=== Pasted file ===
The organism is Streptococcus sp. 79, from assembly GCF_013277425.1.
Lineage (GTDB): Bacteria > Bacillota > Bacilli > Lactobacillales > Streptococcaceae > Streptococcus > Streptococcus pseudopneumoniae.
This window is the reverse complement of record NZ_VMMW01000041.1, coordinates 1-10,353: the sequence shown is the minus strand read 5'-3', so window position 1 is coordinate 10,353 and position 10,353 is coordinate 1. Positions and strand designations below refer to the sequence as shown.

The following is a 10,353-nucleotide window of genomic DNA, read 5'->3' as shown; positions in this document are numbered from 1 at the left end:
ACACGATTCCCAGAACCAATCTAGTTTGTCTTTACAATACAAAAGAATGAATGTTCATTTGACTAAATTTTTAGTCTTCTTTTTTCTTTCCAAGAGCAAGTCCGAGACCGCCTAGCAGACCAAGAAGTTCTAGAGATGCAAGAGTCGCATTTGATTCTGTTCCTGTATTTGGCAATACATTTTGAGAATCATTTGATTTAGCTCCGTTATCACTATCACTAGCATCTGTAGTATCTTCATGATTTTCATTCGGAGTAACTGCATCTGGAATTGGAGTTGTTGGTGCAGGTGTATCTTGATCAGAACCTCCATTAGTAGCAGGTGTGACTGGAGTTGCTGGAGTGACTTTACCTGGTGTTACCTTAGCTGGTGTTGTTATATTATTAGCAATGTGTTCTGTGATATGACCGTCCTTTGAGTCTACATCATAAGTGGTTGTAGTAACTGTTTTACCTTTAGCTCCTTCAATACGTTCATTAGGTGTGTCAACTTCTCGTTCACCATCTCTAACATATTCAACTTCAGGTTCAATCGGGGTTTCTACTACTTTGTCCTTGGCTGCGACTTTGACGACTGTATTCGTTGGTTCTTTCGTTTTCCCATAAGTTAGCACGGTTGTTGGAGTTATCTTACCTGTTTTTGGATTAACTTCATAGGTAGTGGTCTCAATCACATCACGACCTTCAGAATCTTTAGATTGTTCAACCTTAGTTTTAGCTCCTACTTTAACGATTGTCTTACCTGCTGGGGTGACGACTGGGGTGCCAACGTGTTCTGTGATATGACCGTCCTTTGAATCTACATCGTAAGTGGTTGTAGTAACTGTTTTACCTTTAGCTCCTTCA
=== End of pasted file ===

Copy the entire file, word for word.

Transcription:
The organism is Streptococcus sp. 79, from assembly GCF_013277425.1.
Lineage (GTDB): Bacteria > Bacillota > Bacilli > Lactobacillales > Streptococcaceae > Streptococcus > Streptococcus pseudopneumoniae.
This window is the reverse complement of record NZ_VMMW01000041.1, coordinates 1-10,353: the sequence shown is the minus strand read 5'-3', so window position 1 is coordinate 10,353 and position 10,353 is coordinate 1. Positions and strand designations below refer to the sequence as shown.

The following is a 10,353-nucleotide window of genomic DNA, read 5'->3' as shown; positions in this document are numbered from 1 at the left end:
ACACGATTCCCAGAACCAATCTAGTTTGTCTTTACAATACAAAAGAATGAATGTTCATTTGACTAAATTTTTAGTCTTCTTTTTTCTTTCCAAGAGCAAGTCCGAGACCGCCTAGCAGACCAAGAAGTTCTAGAGATGCAAGAGTCGCATTTGATTCTGTTCCTGTATTTGGCAATACATTTTGAGAATCATTTGATTTAGCTCCGTTATCACTATCACTAGCATCTGTAGTATCTTCATGATTTTCATTCGGAGTAACTGCATCTGGAATTGGAGTTGTTGGTGCAGGTGTATCTTGATCAGAACCTCCATTAGTAGCAGGTGTGACTGGAGTTGCTGGAGTGACTTTACCTGGTGTTACCTTAGCTGGTGTTGTTATATTATTAGCAATGTGTTCTGTGATATGACCGTCCTTTGAGTCTACATCATAAGTGGTTGTAGTAACTGTTTTACCTTTAGCTCCTTCAATACGTTCATTAGGTGTGTCAACTTCTCGTTCACCATCTCTAACATATTCAACTTCAGGTTCAATCGGGGTTTCTACTACTTTGTCCTTGGCTGCGACTTTGACGACTGTATTCGTTGGTTCTTTCGTTTTCCCATAAGTTAGCACGGTTGTTGGAGTTATCTTACCTGTTTTTGGATTAACTTCATAGGTAGTGGTCTCAATCACATCACGACCTTCAGAATCTTTAGATTGTTCAACCTTAGTTTTAGCTCCTACTTTAACGATTGTCTTACCTGCTGGGGTGACGACTGGGGTGCCAACGTGTTCTGTGATATGACCGTCCTTTGAATCTACATCGTAAGTGGTTGTAGTAACTGTTTTACCTTTAGCTCCTTCA